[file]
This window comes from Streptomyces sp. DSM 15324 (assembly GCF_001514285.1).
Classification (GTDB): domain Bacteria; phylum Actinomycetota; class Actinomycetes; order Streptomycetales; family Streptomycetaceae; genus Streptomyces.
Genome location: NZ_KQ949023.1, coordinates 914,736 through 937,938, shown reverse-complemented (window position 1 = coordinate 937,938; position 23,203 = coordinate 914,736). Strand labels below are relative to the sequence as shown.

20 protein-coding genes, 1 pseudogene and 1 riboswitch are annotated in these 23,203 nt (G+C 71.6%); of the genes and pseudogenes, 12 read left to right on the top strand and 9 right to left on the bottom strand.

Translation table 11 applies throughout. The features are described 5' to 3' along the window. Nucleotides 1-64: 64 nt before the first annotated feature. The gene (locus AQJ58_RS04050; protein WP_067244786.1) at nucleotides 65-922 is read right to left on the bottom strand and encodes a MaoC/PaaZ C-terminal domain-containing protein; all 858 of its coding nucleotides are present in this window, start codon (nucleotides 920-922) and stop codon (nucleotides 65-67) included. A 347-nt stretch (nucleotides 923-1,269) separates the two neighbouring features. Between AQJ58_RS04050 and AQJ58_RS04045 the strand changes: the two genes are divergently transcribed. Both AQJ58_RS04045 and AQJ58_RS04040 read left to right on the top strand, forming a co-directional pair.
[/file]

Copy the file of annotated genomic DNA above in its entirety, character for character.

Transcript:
This window comes from Streptomyces sp. DSM 15324 (assembly GCF_001514285.1).
Classification (GTDB): domain Bacteria; phylum Actinomycetota; class Actinomycetes; order Streptomycetales; family Streptomycetaceae; genus Streptomyces.
Genome location: NZ_KQ949023.1, coordinates 914,736 through 937,938, shown reverse-complemented (window position 1 = coordinate 937,938; position 23,203 = coordinate 914,736). Strand labels below are relative to the sequence as shown.

20 protein-coding genes, 1 pseudogene and 1 riboswitch are annotated in these 23,203 nt (G+C 71.6%); of the genes and pseudogenes, 12 read left to right on the top strand and 9 right to left on the bottom strand.

Translation table 11 applies throughout. The features are described 5' to 3' along the window. Nucleotides 1-64: 64 nt before the first annotated feature. The gene (locus AQJ58_RS04050; protein WP_067244786.1) at nucleotides 65-922 is read right to left on the bottom strand and encodes a MaoC/PaaZ C-terminal domain-containing protein; all 858 of its coding nucleotides are present in this window, start codon (nucleotides 920-922) and stop codon (nucleotides 65-67) included. A 347-nt stretch (nucleotides 923-1,269) separates the two neighbouring features. Between AQJ58_RS04050 and AQJ58_RS04045 the strand changes: the two genes are divergently transcribed. Both AQJ58_RS04045 and AQJ58_RS04040 read left to right on the top strand, forming a co-directional pair.